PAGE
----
Despite the fight being set-up on less than two weeks notice, the co-main event of UFC 294 added a lot of hype to the card this past Saturday.
In a number one contender match-up at middleweight, Kamaru Usman moved up for his 185-pound debut to face Khamzat Chimaev.
Whilst Chimaev may have got his hand raised, we learned a lot about both men involved in the high stakes showdown in Abu Dhabi, both positives and negatives.
In an interview with Submission Radio, Jared Cannonier spoke about watching Usman up at middleweight and how he saw glimpses that would make his own “The Killa Gorilla” moniker also fit the former welterweight champion.
“Usman looked like a damn gorilla defending that rear naked choke. Had his knuckles on the mat, dude wrapping his hand around his neck and realized that there’s nothing there. I thought that was pretty interesting to see. So yeah, I saw a little gorilla in Usman just sitting there with the dude on his back trying to choke him out but he just sitting there with his hands on the mat holding his ground like that so that was pretty cool.”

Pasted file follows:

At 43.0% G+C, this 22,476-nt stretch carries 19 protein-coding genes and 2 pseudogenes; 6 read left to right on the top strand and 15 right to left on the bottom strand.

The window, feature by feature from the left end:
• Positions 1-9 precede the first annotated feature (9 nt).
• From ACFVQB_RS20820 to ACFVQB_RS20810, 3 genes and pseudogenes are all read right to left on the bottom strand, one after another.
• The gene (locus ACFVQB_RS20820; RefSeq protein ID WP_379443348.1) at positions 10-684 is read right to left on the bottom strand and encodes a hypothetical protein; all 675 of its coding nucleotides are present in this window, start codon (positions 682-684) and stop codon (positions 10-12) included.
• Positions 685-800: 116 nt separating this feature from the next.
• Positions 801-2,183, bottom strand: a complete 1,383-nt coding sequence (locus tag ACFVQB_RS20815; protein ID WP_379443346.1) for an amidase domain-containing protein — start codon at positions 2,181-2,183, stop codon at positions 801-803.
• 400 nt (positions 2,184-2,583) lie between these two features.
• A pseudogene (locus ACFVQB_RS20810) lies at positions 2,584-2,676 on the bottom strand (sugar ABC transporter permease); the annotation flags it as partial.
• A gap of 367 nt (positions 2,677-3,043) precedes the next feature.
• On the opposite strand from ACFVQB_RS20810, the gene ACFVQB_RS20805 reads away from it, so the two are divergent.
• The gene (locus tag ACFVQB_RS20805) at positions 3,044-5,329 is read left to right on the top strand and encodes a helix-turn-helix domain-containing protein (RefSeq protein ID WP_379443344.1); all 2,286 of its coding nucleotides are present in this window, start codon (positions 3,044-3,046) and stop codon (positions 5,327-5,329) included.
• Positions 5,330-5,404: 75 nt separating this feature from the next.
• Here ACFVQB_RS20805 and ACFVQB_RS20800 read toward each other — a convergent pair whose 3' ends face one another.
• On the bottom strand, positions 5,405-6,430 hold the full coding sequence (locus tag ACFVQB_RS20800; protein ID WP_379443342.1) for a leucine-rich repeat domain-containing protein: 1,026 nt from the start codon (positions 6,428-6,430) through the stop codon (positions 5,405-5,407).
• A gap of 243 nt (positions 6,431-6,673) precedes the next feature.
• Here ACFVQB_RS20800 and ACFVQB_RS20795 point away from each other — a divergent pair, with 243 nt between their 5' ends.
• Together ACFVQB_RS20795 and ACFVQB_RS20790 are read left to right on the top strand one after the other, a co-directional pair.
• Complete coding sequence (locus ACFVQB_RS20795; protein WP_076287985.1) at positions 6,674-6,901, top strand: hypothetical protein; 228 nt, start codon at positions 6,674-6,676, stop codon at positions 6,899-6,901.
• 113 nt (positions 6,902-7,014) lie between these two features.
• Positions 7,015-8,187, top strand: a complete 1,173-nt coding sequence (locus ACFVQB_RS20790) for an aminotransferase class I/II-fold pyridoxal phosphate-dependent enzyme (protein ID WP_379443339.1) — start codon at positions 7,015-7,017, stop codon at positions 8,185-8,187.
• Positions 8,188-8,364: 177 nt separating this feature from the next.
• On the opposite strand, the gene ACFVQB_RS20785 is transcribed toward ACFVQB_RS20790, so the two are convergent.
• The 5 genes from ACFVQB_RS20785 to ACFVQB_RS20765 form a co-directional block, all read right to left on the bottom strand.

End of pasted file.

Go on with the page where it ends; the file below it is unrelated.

Jared Cannonier Says That He Learned A Lot About How To Deal With Khamzat Chimaev By Watching His Fight With Usman At UFC 294
A report by ESPN revealed ahead of UFC 294 that Cannonier was set to replace Paulo Costa in facing Chimaev before an injury led the promotion to offering the fight to Usman.
Having accepted the fight off the back of his consecutive wins, one of which being over the current champion Sean Strickland, Cannonier knows that he is still within touching distance of a title shot.
Speaking to Submission Radio, the former middleweight title challenger revealed some notes that he took down after watching Chimaev get the win via a majority decision.
Without giving away too much about what he saw, Cannonier spoke about the way that he believes you should approach a grappler with the pedigree and dominance of Chimaev.
“I thought that was pretty cool to see his wrestling on display but you know, this is something that I’ve already known, learned throughout my career that you can’t really defend a wrestler by trying to avoid those wrestling exchanges.
Now I understand MMA, you want to keep it on the feet and try not to engage in those situations but when you got a wrestler that’s that good, you know, who’s that dedicated to his craft and who is going to get on you eventually, he’s going to make contact with you, it gets to a point where you’re going to to have to start engaging with him. I don’t want to say too much and show my hand but oh yeah, I saw some things and it’s not nothing with him in particular, it’s just wrestling in general.”
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